Appeal to the High Court
Tey appealed the decision of the trial judge on several grounds, including on the basis that the elements of the offence1 were not made out. The High Court upheld the findings of the trial judge that the actus reus of the offences (i.e. the first element of the offence) were made out as there was no doubt as to Tey having received the acts of gratification alleged. The crucial issues were therefore:
- whether Tey had received the gratification believing that it was given as a quid pro quo for granting Ko a dishonest gain or advantage, the dishonest gain or advantage in question being the showing of favour to Ko in Tey’s assessment of her academic performance (i.e. the second element of the offence); and
- whether the receipt of the gratification was objectively corrupt (i.e. the third element of the offence).
In this respect, the High Court held that the context was all important in ascertaining the intention of the parties. Although Tey’s intention was the crux of the matter, the intention of Ko, as the giver of the gratification, was also an important factor in assessing Tey’s intention. As regards Ko’s intention, the High Court held that the trial judge had erred in failing to accord sufficient weight to the cards and notes written by Ko. The cards and notes constituted contemporaneous evidence of Ko’s feelings towards Tey, and demonstrated her intention at the time the acts of gratification were given. On the facts, it was apparent that Ko was infatuated with Tey at the material time and had given the gratification with no expectation of a favour for better grades. As regards Tey’s intention, the High Court held that Tey knew that Ko was in love with him, and he therefore knew that he would be able to manipulate Ko into giving him gifts without needing to suggest that she would get better grades in return. Although Tey’s conduct in exploiting Ko was morally reprehensible, it did not amount to corruption for the purposes of the PCA. Accordingly, the second and third elements of the offence were not made out. In light of this, the fourth element of the offence (i.e. Tey’s guilty knowledge) was therefore academic. Tey’s conviction was therefore overturned and he was acquitted.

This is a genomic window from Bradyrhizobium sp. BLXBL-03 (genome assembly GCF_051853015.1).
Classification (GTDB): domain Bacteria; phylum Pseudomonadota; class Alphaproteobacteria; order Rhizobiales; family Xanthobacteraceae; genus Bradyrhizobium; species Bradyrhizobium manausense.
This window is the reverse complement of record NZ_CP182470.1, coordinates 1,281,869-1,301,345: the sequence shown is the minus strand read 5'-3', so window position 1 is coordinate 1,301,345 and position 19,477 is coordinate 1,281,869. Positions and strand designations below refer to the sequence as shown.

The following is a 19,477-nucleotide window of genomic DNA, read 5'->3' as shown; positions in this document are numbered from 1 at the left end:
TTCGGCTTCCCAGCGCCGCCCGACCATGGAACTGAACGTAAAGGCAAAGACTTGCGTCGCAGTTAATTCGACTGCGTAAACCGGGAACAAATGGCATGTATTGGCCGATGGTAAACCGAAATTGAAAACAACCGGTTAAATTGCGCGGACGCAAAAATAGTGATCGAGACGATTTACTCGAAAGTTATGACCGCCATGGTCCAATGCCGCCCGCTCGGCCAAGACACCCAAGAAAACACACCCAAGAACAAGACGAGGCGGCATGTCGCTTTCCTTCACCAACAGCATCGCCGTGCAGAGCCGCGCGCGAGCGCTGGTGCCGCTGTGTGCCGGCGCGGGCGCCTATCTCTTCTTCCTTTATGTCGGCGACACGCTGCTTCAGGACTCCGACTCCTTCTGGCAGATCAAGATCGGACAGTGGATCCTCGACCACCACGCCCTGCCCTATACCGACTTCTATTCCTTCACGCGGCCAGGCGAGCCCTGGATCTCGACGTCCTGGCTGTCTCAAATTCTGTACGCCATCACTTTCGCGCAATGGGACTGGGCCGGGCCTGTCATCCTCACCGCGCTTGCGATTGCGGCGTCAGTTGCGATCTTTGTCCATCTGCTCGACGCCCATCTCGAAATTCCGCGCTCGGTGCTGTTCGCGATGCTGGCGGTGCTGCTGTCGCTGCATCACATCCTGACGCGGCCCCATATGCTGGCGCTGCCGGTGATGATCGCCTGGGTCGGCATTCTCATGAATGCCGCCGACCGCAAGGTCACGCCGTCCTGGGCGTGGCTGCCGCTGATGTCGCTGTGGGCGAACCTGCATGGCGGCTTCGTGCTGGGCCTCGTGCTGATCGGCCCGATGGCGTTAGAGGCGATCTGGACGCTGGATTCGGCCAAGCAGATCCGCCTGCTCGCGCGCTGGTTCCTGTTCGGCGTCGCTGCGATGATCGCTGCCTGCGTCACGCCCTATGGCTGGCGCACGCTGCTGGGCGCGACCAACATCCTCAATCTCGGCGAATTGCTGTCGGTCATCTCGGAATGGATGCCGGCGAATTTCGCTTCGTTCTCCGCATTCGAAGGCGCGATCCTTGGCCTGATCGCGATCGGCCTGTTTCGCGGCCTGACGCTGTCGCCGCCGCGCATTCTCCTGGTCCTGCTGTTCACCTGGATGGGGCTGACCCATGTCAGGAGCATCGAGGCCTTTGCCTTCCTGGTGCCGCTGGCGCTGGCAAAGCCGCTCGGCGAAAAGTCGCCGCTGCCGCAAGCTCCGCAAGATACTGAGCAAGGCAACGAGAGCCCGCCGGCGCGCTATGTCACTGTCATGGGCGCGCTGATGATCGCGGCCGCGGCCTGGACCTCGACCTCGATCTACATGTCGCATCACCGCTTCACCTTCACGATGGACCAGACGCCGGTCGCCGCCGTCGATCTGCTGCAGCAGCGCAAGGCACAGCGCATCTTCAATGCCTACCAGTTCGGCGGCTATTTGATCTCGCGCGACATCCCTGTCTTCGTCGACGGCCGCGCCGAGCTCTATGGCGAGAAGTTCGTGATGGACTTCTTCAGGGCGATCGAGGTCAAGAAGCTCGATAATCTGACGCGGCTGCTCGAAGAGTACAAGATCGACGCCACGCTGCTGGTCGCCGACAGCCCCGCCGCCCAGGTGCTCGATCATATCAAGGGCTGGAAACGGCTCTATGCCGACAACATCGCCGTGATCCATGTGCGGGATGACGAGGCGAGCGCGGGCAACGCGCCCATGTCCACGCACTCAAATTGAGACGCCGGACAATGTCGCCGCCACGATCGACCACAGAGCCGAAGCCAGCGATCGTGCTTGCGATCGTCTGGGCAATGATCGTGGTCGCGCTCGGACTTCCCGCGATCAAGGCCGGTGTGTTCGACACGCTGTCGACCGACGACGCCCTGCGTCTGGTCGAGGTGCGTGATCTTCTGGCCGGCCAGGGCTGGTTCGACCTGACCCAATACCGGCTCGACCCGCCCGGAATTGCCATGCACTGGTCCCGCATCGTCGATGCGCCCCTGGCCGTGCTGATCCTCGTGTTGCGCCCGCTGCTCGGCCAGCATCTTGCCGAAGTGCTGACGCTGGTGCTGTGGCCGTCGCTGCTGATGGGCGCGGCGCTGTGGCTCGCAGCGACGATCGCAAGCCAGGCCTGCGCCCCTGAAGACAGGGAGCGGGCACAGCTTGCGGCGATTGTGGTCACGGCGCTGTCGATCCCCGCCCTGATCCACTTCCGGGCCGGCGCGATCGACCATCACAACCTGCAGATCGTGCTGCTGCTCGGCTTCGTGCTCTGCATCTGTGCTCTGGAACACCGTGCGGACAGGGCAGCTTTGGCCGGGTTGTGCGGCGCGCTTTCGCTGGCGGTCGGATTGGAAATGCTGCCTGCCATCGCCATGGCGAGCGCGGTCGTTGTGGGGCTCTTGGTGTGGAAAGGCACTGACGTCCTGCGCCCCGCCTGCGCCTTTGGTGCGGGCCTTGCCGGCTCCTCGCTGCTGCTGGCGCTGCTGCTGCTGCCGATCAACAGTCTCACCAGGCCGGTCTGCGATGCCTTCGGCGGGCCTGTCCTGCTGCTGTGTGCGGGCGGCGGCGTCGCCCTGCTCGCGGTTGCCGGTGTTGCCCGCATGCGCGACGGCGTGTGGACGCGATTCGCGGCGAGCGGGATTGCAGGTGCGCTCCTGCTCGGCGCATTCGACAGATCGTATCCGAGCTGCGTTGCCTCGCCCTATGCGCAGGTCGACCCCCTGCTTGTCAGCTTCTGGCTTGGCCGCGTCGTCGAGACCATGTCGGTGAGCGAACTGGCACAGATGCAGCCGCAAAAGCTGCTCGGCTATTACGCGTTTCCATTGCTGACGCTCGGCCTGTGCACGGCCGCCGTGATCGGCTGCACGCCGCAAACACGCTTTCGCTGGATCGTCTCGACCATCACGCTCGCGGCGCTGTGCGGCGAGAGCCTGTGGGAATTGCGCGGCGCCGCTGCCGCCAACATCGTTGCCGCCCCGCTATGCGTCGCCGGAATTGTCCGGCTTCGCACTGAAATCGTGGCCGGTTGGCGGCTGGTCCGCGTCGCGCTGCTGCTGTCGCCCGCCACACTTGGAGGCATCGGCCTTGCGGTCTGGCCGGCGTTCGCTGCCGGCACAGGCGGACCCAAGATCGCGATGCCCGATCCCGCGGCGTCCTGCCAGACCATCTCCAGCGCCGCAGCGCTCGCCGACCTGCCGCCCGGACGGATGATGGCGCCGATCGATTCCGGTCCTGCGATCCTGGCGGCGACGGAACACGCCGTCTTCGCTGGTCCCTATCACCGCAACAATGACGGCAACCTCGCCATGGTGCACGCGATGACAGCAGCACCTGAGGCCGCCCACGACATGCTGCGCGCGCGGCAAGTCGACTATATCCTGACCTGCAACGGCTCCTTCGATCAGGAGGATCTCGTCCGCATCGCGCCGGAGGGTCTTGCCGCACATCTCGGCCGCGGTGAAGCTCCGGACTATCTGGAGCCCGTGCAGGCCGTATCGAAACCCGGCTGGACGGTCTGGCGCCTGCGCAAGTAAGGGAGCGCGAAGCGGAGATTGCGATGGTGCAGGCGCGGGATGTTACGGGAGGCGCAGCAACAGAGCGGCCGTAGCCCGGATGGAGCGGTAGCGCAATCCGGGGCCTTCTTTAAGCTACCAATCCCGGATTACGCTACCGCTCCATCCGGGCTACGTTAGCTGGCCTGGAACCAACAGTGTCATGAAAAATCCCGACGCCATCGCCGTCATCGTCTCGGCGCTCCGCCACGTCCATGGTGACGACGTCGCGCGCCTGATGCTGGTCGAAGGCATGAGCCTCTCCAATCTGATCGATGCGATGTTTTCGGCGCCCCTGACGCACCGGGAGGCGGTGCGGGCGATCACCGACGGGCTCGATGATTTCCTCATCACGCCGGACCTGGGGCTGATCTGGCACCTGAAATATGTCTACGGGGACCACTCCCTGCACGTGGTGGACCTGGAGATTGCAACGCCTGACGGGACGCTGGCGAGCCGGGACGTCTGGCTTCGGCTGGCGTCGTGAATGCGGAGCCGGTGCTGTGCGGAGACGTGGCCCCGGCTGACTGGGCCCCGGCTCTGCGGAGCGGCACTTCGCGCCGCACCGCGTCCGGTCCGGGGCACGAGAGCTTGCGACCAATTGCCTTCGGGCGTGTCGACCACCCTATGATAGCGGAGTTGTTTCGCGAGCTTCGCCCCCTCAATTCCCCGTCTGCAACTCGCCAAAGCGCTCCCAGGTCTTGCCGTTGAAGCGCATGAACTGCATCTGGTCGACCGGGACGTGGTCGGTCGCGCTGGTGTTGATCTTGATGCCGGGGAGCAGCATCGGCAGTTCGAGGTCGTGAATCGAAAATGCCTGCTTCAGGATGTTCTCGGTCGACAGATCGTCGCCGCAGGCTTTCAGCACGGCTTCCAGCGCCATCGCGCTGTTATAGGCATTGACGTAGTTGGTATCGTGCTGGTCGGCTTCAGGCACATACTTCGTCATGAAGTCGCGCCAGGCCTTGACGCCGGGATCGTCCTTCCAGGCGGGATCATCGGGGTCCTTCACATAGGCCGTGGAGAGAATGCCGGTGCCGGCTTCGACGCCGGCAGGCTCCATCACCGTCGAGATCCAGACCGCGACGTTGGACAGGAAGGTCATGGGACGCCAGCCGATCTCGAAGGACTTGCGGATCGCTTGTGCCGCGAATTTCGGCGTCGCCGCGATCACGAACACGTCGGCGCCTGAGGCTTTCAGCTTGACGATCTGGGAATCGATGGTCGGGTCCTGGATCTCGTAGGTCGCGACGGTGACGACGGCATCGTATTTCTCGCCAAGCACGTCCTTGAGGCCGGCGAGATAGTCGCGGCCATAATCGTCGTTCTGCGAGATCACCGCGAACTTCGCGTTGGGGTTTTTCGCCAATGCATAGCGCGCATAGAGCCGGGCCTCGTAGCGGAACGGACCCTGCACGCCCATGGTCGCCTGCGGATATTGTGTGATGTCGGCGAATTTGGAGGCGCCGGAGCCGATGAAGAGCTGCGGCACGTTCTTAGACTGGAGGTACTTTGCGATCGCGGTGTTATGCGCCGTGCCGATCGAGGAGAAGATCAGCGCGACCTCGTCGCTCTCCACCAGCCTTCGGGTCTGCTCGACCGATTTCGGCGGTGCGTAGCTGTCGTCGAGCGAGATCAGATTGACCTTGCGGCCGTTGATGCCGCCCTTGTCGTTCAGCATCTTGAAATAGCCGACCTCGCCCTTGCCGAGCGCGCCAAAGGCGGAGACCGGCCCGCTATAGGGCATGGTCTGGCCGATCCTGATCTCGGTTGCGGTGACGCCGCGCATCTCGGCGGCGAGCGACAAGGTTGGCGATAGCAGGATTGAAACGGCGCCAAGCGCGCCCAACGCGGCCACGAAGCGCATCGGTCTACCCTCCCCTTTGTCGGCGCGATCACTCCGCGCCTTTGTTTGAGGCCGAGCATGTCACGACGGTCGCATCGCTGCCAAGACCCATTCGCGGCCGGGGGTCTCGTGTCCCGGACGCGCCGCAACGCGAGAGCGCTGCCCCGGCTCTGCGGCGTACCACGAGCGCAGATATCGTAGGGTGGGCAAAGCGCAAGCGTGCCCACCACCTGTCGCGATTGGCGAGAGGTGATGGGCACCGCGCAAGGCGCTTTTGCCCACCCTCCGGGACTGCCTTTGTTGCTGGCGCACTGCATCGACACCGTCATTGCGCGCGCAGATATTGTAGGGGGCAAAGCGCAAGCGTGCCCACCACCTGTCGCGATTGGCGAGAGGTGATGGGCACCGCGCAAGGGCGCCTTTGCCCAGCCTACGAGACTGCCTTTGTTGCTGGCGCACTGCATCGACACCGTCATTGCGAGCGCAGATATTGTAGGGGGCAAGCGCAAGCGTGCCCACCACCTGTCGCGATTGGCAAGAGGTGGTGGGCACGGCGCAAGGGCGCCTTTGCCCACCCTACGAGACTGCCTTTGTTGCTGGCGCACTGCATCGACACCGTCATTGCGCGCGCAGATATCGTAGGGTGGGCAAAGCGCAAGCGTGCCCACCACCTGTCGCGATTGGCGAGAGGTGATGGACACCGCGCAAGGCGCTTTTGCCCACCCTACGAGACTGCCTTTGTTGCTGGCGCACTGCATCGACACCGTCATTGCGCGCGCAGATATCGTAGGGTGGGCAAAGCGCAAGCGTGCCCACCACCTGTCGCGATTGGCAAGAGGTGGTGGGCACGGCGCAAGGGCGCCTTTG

Teo Chu Ha
Teo Chu Ha (“Teo”) was the Senior Director of Logistics at Seagate Technology International (“Seagate”) in 2004. Seagate carried out a tender exercise to award trucking contracts and Teo agreed to influence the tender exercise in favour of Biforst Singapore Pte Ltd (“Biforst”). In return, Teo was given the opportunity to purchase 20,000 shares in Biforst for S$6,000. Teo’s shares were held by a nominee and not by Teo directly, although Teo received a total of 11 dividend payments between 2004 and 2010, totalling S$576,225. Teo was charged with 12 counts of corruption under Section 6(a) of the PCA for corruptly accepting the Biforst shares and for receiving the 11 dividend payments.
At the trial of the matter, there was no dispute that Teo, whilst an agent of Seagate, had received the beneficial ownership of 20,000 Biforst shares and had also received the dividend payments. The trial judge also found that a plan was devised for Teo to be given the Biforst shares in return for ensuring that Biforst obtained the Seagate business. As the most senior member of Seagate’s tender committee, Teo had the power to influence the decision of the tender committee and did do so to ensure that the trucking contracts were awarded to Biforst. The key issue at trial was therefore whether Teo had a corrupt intent or had the requisite guilty knowledge in receiving the shares and the dividend payments. In this respect, the trial judge was satisfied, inferring from Teo’s actions and the surrounding circumstances, that Teo had a corrupt intention and guilty knowledge that what he was doing was corrupt, and convicted him of all 12 counts.